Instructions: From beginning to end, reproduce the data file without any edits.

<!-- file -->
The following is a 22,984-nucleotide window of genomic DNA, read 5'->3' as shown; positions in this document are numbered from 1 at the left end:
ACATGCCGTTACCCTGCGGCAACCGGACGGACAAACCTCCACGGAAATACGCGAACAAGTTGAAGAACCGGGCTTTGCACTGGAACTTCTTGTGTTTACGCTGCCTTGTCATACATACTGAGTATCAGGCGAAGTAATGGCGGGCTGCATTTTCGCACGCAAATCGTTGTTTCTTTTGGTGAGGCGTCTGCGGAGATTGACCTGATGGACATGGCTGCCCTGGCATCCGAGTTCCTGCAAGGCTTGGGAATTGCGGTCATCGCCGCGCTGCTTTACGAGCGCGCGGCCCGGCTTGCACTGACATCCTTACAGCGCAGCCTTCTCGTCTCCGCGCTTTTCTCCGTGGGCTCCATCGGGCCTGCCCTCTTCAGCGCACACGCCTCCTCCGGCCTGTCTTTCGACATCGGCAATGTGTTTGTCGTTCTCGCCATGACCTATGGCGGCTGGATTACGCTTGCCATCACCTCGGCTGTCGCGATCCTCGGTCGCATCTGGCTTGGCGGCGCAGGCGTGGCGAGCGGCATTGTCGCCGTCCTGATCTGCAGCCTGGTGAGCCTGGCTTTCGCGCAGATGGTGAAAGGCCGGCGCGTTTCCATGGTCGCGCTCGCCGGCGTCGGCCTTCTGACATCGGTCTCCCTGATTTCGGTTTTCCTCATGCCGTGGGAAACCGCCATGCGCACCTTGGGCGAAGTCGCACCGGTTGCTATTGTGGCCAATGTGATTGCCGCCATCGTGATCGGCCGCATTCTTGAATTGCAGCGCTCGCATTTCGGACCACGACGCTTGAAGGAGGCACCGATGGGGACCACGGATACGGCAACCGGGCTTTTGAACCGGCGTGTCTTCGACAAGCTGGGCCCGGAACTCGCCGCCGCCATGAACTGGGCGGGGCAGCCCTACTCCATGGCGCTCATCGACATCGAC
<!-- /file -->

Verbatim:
The following is a 22,984-nucleotide window of genomic DNA, read 5'->3' as shown; positions in this document are numbered from 1 at the left end:
ACATGCCGTTACCCTGCGGCAACCGGACGGACAAACCTCCACGGAAATACGCGAACAAGTTGAAGAACCGGGCTTTGCACTGGAACTTCTTGTGTTTACGCTGCCTTGTCATACATACTGAGTATCAGGCGAAGTAATGGCGGGCTGCATTTTCGCACGCAAATCGTTGTTTCTTTTGGTGAGGCGTCTGCGGAGATTGACCTGATGGACATGGCTGCCCTGGCATCCGAGTTCCTGCAAGGCTTGGGAATTGCGGTCATCGCCGCGCTGCTTTACGAGCGCGCGGCCCGGCTTGCACTGACATCCTTACAGCGCAGCCTTCTCGTCTCCGCGCTTTTCTCCGTGGGCTCCATCGGGCCTGCCCTCTTCAGCGCACACGCCTCCTCCGGCCTGTCTTTCGACATCGGCAATGTGTTTGTCGTTCTCGCCATGACCTATGGCGGCTGGATTACGCTTGCCATCACCTCGGCTGTCGCGATCCTCGGTCGCATCTGGCTTGGCGGCGCAGGCGTGGCGAGCGGCATTGTCGCCGTCCTGATCTGCAGCCTGGTGAGCCTGGCTTTCGCGCAGATGGTGAAAGGCCGGCGCGTTTCCATGGTCGCGCTCGCCGGCGTCGGCCTTCTGACATCGGTCTCCCTGATTTCGGTTTTCCTCATGCCGTGGGAAACCGCCATGCGCACCTTGGGCGAAGTCGCACCGGTTGCTATTGTGGCCAATGTGATTGCCGCCATCGTGATCGGCCGCATTCTTGAATTGCAGCGCTCGCATTTCGGACCACGACGCTTGAAGGAGGCACCGATGGGGACCACGGATACGGCAACCGGGCTTTTGAACCGGCGTGTCTTCGACAAGCTGGGCCCGGAACTCGCCGCCGCCATGAACTGGGCGGGGCAGCCCTACTCCATGGCGCTCATCGACATCGAC